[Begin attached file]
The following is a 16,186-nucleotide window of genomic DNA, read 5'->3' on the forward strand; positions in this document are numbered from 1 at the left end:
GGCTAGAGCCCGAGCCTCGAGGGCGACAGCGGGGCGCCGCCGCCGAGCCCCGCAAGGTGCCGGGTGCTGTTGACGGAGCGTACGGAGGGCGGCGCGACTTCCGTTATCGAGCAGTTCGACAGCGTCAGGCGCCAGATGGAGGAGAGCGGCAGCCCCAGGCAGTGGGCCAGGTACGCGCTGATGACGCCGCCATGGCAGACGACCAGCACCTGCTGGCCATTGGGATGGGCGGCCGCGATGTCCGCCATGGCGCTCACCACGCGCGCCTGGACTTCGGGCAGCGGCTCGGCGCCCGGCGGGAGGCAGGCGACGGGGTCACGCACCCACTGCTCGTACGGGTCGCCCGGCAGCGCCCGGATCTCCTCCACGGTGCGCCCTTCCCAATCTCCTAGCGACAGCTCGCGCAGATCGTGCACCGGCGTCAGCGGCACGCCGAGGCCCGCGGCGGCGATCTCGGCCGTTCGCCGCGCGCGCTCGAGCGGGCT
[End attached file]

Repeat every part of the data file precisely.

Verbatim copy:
The following is a 16,186-nucleotide window of genomic DNA, read 5'->3' on the forward strand; positions in this document are numbered from 1 at the left end:
GGCTAGAGCCCGAGCCTCGAGGGCGACAGCGGGGCGCCGCCGCCGAGCCCCGCAAGGTGCCGGGTGCTGTTGACGGAGCGTACGGAGGGCGGCGCGACTTCCGTTATCGAGCAGTTCGACAGCGTCAGGCGCCAGATGGAGGAGAGCGGCAGCCCCAGGCAGTGGGCCAGGTACGCGCTGATGACGCCGCCATGGCAGACGACCAGCACCTGCTGGCCATTGGGATGGGCGGCCGCGATGTCCGCCATGGCGCTCACCACGCGCGCCTGGACTTCGGGCAGCGGCTCGGCGCCCGGCGGGAGGCAGGCGACGGGGTCACGCACCCACTGCTCGTACGGGTCGCCCGGCAGCGCCCGGATCTCCTCCACGGTGCGCCCTTCCCAATCTCCTAGCGACAGCTCGCGCAGATCGTGCACCGGCGTCAGCGGCACGCCGAGGCCCGCGGCGGCGATCTCGGCCGTTCGCCGCGCGCGCTCGAGCGGGCT